What the World Needs Now: New Mossberg AR-15

 

“Though referred to as the ‘modern rifle’, the AR-15 semi-automatic rifle has been deployed with military personnel and law enforcement agencies for decades,” Mossberg’s press release proclaims. “More recently, this very adaptable and versatile platform has become popular with recreational shooters and hunters alike.” Note: the correct nomenclature for firearms manufacturers wishing to avoid the term “assault rifle” is “modern sporting rifle.” This despite the fact that the term is about as popular as “facial tissue.” What’s more (or less), if you remove the word “sporting” from your product description your long gun could soon be replaced by a post-modern rifle. I nominate pistol caliber carbines for the job. Meanwhile, Mossberg’s AR is here, and not a minute too soon . . .

When you’re really really late to a shindig, it helps to bring one hell of a gift. Here’s the gun that Mossberg’s minions reckon will let them party like it’s 1999.

All MMR rifles feature a traditional direct-impingement gas system for reliable, smooth operation; free-floating, button-rifled, carbon steel barrels with 1:9 twist rates for increased accuracy in this standard military chambering; single stage triggers; and black phosphate/anodized metal finishes for enhanced durability. An oversized trigger guard allows for use with gloves. For a more positive grip and less shooter fatigue, these value-packed rifles feature Stark® Ergo Pistol Grips with a convenient battery storage compartment. To further enhance operation of the MMR rifles, the charging handle is oversized for quick and effective engagement by right or left-handed shooters and the forward assist has been removed.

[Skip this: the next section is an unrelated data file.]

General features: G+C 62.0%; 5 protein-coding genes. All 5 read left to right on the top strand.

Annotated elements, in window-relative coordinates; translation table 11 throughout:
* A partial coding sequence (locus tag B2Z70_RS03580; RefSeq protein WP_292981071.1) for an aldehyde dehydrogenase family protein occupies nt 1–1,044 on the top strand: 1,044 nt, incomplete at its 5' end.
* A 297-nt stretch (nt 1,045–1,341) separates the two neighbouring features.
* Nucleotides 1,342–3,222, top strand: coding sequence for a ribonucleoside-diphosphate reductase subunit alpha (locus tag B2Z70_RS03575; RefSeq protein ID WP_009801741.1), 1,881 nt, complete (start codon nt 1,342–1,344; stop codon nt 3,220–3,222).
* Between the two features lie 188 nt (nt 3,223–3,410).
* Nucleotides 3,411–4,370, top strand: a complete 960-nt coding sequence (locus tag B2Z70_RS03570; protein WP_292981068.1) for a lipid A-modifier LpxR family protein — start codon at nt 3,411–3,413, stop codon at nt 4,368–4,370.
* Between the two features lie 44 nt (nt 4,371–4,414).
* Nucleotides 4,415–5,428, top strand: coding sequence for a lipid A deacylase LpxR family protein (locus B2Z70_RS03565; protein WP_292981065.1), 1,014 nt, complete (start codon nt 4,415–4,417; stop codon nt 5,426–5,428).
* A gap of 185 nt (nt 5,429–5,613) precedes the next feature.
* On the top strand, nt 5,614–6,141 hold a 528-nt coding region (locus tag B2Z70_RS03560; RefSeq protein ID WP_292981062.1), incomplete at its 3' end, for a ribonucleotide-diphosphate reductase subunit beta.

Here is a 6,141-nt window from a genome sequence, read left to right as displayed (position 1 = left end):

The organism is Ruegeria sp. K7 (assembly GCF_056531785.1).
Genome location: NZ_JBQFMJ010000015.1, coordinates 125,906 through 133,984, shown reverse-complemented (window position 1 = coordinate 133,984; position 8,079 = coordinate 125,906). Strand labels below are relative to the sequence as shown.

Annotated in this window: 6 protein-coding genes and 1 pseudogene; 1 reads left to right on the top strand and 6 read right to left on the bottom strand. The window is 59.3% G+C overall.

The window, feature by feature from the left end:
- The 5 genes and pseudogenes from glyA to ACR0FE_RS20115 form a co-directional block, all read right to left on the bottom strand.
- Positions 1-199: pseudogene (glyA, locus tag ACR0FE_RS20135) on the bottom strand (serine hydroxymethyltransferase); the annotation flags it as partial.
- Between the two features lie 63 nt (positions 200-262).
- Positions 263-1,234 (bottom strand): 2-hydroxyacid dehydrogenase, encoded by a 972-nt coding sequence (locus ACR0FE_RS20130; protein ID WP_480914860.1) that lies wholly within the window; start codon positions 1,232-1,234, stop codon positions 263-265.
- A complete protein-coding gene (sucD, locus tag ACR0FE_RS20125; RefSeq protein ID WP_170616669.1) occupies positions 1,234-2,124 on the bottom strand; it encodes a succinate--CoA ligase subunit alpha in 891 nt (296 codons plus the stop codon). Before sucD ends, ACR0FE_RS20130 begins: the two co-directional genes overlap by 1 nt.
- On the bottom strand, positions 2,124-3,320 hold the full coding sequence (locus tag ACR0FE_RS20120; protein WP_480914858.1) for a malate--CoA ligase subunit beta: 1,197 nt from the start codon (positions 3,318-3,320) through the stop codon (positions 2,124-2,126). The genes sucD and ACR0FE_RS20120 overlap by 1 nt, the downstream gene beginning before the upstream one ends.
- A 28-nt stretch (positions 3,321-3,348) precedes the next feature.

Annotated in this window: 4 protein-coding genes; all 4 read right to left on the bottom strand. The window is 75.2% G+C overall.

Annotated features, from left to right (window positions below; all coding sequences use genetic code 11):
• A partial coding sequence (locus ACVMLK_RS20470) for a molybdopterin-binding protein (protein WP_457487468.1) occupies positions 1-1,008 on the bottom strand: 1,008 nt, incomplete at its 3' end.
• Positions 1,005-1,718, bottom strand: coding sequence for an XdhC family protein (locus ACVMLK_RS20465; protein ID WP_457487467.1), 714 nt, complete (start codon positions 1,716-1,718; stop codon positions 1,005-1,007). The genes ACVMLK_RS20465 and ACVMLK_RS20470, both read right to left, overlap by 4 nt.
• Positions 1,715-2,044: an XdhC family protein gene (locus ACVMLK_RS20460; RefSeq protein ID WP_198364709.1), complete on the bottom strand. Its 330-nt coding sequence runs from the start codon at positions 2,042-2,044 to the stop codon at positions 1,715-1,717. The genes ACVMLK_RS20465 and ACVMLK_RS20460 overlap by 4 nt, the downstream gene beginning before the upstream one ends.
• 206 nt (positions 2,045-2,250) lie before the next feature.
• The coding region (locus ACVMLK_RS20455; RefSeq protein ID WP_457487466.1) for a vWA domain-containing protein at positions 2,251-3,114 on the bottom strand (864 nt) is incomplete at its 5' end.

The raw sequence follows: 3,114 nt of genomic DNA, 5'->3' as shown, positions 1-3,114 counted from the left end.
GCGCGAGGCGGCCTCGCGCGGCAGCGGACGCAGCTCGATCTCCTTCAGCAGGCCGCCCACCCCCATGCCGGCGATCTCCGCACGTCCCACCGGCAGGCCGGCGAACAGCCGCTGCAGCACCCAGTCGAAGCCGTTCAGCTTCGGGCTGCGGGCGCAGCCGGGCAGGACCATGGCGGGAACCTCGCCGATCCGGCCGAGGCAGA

MMR Hunter – Three initial offerings of this series in 5.56mm NATO (.223 Rem) will be dedicated to the predator, varmint and small game hunter: a black phosphate/anodized version and two fully camouflaged versions in Mossy Oak® Treestand® and Mossy Oak Brush®. A slender, checkered aluminum tubular fore-end is matched with an A2-style buttstock for a more traditional fit and feel. Dual swivel studs grace the forend for the addition of bipod and sling and the stock features a rear stud with attached sling swivel. The clean profile 20-inch barrel is optimized with a 1:9 twist rate and features a recessed hunting crown. The machined aluminum receiver has an integral Picatinny rail for ease of adding optics with Weaver-style rings. A five-round magazine is included; however, the MMR Hunter accepts most higher-capacity AR-15 style magazines.

MMR Tactical – Designed to support both sport shooting and tactical applications, the MMR will meet your needs. Chambered in 5.56mm NATO (.223 Rem) the Tactical versions come with a durable black phosphate/anodized finish and feature a 16.25 inch free-floating barrel with removable A2-style muzzlebrake; aluminum Picatinny quad-rail forend with vents for maximum cooling; receiver-mounted integral Picatinny rail; and standard dust cover. Options include 6-position adjustable or fixed stock which allows for up to 4 inches of LOP adjustment; available with or without removable Picatinny-mounted front sight (adjustable for elevation) and rear sight (adjustable for windage and elevation); and choice of 10-round or 30-round magazine. MMR Tactical rifles accept most higher-capacity AR-15 style magazines.

As far as I can tell, Mossberg’s Unique Selling Point is price. A black Mossberg MMR Hunter msrps at $921, jumping to $1010 for a Mossy Oak finish. A black Mossberg MMR Tactical’ll run ya $885 sans sights, rising to $921 with optics.

The Tactical is almost two hundred dollars more than an entry-level Smith & Wesson M&P15 Sport. That modern sporting home defense sporting black rifle msrps at $709 [click here for TTAG’s review]. Now that Smith has brought M&P15 production in-house, the guns’ quality issues have pretty much disappeared.

Can Mossberg’s marketing muscle sustain sales of a me-too gun in an AR-intensive world? Watch this space.